Impact of mutations in the target-encoding CYP51 gene in Mycosphaerella graminicola populations developing resistance to triazole fungicides

Lead Research Organisation: Rothamsted Research
Department Name: Unlisted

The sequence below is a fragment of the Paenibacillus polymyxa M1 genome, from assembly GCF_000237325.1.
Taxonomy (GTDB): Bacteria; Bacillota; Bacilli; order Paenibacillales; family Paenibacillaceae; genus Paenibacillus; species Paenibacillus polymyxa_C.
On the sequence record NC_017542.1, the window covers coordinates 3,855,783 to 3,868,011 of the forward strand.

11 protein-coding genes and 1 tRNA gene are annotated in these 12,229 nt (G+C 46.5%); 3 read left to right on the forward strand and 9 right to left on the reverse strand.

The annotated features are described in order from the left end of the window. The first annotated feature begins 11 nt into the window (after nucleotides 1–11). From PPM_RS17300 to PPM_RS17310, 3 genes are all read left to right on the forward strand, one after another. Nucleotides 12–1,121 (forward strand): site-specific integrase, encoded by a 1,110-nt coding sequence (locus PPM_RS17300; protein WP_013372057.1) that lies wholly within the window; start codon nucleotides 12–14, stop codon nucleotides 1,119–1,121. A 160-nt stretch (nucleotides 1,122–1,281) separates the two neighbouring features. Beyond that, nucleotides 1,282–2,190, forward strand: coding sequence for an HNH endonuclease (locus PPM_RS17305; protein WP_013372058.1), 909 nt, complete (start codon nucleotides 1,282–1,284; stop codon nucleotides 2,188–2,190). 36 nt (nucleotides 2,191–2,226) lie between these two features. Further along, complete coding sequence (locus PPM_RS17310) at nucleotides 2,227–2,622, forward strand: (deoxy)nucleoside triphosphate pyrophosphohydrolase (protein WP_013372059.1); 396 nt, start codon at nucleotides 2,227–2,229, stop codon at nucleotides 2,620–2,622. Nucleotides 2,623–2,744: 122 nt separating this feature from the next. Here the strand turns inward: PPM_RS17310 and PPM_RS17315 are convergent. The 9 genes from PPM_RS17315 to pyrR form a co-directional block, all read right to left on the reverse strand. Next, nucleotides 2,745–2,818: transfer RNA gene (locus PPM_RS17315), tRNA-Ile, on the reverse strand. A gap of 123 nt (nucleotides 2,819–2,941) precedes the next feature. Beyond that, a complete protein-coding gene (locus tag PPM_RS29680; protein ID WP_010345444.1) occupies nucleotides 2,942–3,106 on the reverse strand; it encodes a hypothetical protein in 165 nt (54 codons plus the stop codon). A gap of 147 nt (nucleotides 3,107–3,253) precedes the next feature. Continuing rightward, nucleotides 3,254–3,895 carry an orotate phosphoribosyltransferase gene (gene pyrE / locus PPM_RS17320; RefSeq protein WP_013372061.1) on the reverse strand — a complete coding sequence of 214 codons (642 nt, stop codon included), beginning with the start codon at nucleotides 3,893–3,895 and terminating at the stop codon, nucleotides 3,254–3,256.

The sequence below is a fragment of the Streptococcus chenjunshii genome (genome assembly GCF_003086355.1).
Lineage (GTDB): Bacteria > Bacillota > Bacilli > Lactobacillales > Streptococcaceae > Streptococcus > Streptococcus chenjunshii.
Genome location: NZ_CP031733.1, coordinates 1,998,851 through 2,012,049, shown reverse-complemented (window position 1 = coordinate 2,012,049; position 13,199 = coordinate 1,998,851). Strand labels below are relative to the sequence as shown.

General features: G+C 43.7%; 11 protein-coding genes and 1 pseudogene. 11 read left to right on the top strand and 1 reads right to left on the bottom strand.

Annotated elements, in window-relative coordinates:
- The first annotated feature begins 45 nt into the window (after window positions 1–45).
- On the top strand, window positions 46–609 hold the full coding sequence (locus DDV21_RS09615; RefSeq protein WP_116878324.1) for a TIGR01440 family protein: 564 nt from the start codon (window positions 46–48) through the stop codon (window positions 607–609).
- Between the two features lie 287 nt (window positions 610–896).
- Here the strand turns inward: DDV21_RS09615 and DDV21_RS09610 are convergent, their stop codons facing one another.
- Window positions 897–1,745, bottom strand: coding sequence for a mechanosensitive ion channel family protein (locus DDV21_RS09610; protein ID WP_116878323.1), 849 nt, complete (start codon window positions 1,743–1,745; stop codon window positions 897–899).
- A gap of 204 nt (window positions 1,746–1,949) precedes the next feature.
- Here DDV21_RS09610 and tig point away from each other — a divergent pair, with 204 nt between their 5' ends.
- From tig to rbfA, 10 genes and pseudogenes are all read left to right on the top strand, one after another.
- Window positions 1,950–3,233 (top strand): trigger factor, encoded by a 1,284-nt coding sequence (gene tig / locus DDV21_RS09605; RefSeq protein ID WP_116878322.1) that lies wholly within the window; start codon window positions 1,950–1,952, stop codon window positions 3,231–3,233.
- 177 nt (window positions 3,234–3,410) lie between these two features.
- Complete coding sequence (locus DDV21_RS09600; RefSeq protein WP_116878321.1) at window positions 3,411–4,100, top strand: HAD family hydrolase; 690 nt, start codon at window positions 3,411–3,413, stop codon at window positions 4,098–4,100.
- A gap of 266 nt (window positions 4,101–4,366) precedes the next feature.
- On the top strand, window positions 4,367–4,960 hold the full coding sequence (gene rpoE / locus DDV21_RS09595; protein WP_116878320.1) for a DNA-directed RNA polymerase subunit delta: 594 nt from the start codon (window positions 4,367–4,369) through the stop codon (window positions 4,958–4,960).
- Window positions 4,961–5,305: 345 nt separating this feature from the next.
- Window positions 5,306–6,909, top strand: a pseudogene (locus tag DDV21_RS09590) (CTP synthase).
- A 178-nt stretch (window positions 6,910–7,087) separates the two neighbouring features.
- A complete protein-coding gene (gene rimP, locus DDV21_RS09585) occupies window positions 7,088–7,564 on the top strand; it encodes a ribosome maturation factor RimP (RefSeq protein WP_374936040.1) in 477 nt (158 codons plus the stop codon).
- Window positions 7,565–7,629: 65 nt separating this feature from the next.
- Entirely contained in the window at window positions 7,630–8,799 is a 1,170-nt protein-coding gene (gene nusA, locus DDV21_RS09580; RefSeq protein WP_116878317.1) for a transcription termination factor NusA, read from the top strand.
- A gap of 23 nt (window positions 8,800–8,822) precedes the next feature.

Several mechanisms are known to contribute to resistance to azoles. These include changes in the target site protein, as well as participation of other proteins, known as transporters, that are able to pump the fungicide out of the fungus. Therefore, to understand how changes in the target protein may affect azole sensitivity, the altered forms of the protein must be expressed and studied in isolation. The proposed project aims to determine the effect on sensitivity of mutations in the azole target that is a cytochrome P450 called CYP51 involved in sterol 14?-demethylation. The research will assess how such mutations affect interactions between the fungicide and the protein, as well as the activity of the enzyme itself, using several approaches. The mutant proteins will be expressed in another fungus, the yeast Saccharomyces cerevisiae, to see how sensitivity to different azoles is affected, and to make pure samples of the protein to measure enzyme activity, altered properties and inhibition. Many of the changes detected by DNA sequencing of the azole target gene have not been seen in clinical resistance and therefore require characterisation. Indeed, few of the mutations associated with resistance have been characterised at the level of purified protein even in the clinical setting. In particular the project will concentrate on a variety of mutations that have occurred quite recently in M. graminicola populations exposed to azole fungicides. We also intend to introduce further changes to the protein by targeted mutation to assess their effects on sensitivity and protein function.


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